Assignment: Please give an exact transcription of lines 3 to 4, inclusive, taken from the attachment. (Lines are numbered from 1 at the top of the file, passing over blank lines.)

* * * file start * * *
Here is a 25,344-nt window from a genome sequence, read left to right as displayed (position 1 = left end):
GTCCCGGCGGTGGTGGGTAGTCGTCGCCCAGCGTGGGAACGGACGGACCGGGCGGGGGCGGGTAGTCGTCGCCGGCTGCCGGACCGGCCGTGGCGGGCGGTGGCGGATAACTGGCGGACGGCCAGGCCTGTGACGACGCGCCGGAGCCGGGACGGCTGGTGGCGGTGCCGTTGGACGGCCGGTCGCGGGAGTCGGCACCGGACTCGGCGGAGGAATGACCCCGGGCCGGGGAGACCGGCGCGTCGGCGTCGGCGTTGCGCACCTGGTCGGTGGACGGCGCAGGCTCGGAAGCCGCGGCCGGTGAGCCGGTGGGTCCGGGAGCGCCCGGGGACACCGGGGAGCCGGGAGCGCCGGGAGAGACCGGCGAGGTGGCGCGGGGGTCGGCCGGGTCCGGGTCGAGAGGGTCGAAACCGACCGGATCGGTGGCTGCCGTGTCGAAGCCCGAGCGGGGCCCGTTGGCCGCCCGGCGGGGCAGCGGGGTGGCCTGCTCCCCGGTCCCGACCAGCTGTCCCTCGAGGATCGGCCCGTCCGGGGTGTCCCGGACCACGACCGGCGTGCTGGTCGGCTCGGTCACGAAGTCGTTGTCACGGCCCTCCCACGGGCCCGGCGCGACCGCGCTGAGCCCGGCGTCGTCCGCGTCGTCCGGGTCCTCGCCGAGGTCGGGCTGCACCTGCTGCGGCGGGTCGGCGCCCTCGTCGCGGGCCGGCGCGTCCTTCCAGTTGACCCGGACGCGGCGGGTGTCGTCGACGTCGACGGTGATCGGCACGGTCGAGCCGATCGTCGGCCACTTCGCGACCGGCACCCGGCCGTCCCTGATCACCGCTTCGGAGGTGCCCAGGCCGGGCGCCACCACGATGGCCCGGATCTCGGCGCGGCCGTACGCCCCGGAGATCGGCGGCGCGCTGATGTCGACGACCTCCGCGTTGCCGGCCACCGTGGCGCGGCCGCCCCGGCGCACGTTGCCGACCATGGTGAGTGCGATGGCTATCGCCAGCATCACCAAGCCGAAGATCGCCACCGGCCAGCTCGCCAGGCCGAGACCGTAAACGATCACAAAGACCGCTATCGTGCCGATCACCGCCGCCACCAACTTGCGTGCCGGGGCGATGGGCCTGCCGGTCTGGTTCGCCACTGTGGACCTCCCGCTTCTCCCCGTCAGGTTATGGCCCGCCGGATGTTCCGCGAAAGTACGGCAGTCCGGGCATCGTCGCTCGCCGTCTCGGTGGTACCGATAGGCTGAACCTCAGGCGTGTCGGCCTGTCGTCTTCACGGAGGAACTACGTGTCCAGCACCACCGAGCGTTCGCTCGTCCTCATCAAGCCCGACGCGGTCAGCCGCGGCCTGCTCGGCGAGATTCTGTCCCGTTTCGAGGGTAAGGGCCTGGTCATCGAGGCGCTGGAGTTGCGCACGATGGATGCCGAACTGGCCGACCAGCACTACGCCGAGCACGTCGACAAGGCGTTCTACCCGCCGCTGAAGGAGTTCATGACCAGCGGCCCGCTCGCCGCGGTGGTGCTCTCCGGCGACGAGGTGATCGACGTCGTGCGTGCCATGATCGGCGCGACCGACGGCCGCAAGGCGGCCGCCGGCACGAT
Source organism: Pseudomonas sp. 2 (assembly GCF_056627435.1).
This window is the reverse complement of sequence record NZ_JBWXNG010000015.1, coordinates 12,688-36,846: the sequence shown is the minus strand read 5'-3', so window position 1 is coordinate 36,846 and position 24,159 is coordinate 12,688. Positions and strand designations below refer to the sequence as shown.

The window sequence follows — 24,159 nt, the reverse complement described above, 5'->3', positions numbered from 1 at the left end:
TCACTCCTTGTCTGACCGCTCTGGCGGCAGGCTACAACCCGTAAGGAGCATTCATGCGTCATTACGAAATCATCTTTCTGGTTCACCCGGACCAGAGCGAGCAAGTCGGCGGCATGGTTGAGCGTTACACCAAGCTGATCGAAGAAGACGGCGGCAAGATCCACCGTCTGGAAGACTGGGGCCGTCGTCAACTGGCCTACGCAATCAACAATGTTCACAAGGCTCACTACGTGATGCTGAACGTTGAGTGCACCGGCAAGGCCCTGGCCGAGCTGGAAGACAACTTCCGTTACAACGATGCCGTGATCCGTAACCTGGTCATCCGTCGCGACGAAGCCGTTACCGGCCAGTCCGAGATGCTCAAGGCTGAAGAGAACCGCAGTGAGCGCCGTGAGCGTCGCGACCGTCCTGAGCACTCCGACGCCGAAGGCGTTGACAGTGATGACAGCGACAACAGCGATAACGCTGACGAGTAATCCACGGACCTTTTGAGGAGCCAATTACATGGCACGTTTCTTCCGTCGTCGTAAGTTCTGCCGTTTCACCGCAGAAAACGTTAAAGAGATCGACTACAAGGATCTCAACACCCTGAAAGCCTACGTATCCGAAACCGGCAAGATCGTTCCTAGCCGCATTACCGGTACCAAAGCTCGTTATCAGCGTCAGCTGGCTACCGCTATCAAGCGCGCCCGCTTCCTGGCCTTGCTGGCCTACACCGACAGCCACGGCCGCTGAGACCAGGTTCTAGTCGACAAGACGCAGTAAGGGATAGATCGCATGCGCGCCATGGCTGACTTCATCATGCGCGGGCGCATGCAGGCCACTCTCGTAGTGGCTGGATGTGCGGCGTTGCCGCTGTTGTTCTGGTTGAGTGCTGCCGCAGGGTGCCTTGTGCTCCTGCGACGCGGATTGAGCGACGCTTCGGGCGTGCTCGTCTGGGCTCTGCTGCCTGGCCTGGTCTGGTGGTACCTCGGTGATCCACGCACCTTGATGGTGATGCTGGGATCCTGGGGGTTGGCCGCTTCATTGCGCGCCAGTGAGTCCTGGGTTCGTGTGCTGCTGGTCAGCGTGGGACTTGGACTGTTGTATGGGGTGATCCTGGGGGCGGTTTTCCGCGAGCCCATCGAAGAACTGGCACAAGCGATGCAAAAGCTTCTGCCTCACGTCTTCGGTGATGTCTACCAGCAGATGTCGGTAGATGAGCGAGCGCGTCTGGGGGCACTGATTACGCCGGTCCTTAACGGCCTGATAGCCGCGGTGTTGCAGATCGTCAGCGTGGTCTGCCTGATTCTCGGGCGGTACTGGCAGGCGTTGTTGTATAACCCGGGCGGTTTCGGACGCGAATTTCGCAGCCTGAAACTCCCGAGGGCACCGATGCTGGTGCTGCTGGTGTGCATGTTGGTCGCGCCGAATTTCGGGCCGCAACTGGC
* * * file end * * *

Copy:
Source organism: Pseudomonas sp. 2 (assembly GCF_056627435.1).
This window is the reverse complement of sequence record NZ_JBWXNG010000015.1, coordinates 12,688-36,846: the sequence shown is the minus strand read 5'-3', so window position 1 is coordinate 36,846 and position 24,159 is coordinate 12,688. Positions and strand designations below refer to the sequence as shown.